New London viewed from the railroad (Credit: CT Examiner/Stroud)

Fewer Options for Shore Line East Commuters as Amtrak Opts Out

For fifteen years, Lourdes Haynes has taken the train to work in New Haven, first from Old Saybrook, and since 2012 from New London. Like other commuters on rail lines with limited schedules, she’s been helped by an agreement between the Connecticut Department of Transportation and Amtrak to honor tickets between services on the line.

But Amtrak opted out of that agreement in May 2020 for riders between New London and New Haven, and with life after the pandemic returning to normal, has not announced a clear date, if any, for its return.

For Haynes, who works from 8:30 a.m. to 5 p.m. at Yale, that means her Shore Line East pass, which costs her $215.25 each month, no longer allows her to choose between a 6:20 a.m. Shore Line East train, arriving at 7:23 a.m., and the 7:45 a.m. Amtrak on route to New Haven.

Returning home, if she can’t make the 5:25 p.m. Shore Line East, there won’t be another commuter train leaving New Haven until 9:25 p.m. Haynes can still hop a 7:37 p.m. Amtrak on route from New Haven to New London — but for an additional $20 ticket each ride.

So with Yale now calling workers back to campus, Haynes is left with few good answers.

“They’re telling us we have to return to work in the next little bit. I can’t do it with that schedule,” she said. “I don’t have a second car, so we’re out of luck.” 

In the past, a Shore Line East passenger who buys a monthly pass from Connecticut Department of Transportation for commuting to and from New Haven also gains the right to ride on a select number of Amtrak Regional trains, explained Jason Abrams, Public Relations Manager for Amtrak, in an email Tuesday.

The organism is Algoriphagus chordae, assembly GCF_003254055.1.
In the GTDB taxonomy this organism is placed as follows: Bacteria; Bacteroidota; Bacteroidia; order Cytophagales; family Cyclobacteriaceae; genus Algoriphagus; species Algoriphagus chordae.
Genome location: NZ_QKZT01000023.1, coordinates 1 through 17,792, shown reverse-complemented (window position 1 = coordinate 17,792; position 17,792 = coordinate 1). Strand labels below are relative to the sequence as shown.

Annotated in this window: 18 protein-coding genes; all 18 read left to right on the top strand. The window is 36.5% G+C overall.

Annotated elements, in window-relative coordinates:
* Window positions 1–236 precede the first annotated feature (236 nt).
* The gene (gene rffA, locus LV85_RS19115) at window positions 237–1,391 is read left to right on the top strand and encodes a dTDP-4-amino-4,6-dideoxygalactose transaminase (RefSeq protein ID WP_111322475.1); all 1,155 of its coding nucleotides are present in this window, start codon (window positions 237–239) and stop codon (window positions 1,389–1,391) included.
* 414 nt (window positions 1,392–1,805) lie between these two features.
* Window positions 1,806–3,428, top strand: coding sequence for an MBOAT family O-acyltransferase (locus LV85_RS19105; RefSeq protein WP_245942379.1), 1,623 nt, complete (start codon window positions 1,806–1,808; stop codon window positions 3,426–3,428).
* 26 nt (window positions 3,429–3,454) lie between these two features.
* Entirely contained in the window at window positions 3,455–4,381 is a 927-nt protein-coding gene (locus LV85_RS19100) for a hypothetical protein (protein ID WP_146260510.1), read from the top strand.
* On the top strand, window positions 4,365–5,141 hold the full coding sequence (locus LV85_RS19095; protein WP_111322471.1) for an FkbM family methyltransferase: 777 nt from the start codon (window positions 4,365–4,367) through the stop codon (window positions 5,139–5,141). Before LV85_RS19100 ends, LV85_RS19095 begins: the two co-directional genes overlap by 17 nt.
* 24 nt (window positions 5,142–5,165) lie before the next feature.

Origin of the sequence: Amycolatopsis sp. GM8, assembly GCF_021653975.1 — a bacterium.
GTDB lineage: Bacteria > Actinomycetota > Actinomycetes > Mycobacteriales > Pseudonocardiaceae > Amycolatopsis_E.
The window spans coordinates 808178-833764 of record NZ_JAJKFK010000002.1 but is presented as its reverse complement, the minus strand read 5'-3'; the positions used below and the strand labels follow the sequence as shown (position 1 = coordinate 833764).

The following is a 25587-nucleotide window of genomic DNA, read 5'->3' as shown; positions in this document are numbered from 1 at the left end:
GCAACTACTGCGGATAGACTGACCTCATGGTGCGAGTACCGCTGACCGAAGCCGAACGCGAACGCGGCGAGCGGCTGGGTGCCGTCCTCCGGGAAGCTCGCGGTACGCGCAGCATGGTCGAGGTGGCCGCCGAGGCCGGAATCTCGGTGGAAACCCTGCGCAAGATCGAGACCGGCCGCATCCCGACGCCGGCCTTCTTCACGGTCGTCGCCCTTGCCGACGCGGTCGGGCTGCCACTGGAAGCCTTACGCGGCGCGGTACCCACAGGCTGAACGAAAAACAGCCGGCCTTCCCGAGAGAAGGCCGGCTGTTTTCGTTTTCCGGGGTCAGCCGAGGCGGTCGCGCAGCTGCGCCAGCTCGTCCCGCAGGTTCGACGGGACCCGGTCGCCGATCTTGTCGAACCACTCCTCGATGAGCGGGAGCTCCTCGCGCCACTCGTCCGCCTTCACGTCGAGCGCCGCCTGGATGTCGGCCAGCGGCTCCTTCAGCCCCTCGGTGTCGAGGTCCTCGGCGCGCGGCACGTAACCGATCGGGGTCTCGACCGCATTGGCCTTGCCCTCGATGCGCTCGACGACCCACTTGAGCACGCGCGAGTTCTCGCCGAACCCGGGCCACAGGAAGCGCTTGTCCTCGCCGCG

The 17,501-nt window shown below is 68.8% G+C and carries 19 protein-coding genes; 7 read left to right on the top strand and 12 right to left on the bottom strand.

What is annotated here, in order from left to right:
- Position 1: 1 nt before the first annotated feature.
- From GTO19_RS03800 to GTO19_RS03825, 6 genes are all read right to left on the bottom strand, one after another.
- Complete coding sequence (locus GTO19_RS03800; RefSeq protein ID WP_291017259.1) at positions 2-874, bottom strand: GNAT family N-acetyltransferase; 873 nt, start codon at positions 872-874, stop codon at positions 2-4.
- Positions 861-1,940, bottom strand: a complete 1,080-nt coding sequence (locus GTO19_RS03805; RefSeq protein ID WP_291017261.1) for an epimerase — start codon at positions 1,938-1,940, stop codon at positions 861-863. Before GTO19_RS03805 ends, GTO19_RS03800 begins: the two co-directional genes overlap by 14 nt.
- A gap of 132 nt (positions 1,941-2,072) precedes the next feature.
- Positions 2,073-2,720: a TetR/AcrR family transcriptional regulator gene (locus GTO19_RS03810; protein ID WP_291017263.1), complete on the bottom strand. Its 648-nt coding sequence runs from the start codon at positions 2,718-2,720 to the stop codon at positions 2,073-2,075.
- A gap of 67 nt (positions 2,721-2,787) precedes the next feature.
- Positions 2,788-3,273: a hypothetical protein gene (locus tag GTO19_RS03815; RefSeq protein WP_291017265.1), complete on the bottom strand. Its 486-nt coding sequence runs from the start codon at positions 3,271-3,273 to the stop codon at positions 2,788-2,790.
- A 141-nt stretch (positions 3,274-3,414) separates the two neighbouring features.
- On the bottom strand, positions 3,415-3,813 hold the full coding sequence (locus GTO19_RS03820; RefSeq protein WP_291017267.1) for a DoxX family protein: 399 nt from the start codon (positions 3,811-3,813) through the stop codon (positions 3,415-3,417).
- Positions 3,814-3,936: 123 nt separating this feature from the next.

“We’ve historically allowed SLE passriders to travel on only a select few Amtrak Regional trains, and only on a limited number of stops in Connecticut – Amtrak reserved the right under contract to remove trains or station stops from this cross-honoring relationship as we experienced changes in demand, or changes in operating schedules which resulted in less available seating for potential use by commuter cross-honoring.” 

Abrams said that Amtrak has continued to accept tickets on the Amtrak Hartford Line, but has suspended cross-honoring agreements with Shore Line East, as well as Maryland Rail Commuter (MARC) and Virginia Railway Express. 

Kevin Nursick, a spokesman for Connecticut Department of Transportation, said the department is anticipating a return to the agreement on the Shore Line East service in the next few months. Nursick said the agreement was an accommodation between the department and Amtrak given the number of bridges east of Old Saybrook left open for recreational boaters.

Jim Cameron, a transportation advocate and columnist, explained that the bridges between Old Saybrook and New London remain open unless there is a train coming — and the tracks are owned by Amtrak. 

“They’re only allowed a certain number of slots per day for X number of trains. Amtrak went to the DOT several years ago and said, ‘Listen, you guys are sitting on vital slots, like landing slots at LaGuardia at rush hour, so we will protect your passengers on our trains if you give us your slots.’ That’s how they were able to reduce the number of Shore Line East trains from New London by having Amtrak protect those trains.”

But Cameron could not say why Amtrak won’t honor the agreement given that ridership is down. 

“I don’t know why they wouldn’t have the capacity to be able to pick up this small number of people that actually commute out of New London every day,” he said. 

But for Haynes, the change shows a lack of care for the people of southeast Connecticut.

“The current state of affairs makes it difficult to make plans to return to work. It rather feels like a big step backward, environmentally, economically. It demonstrates a lack of interest, of commitment, to southeastern Connecticut, on the part of state transportation planners, and Amtrak.”

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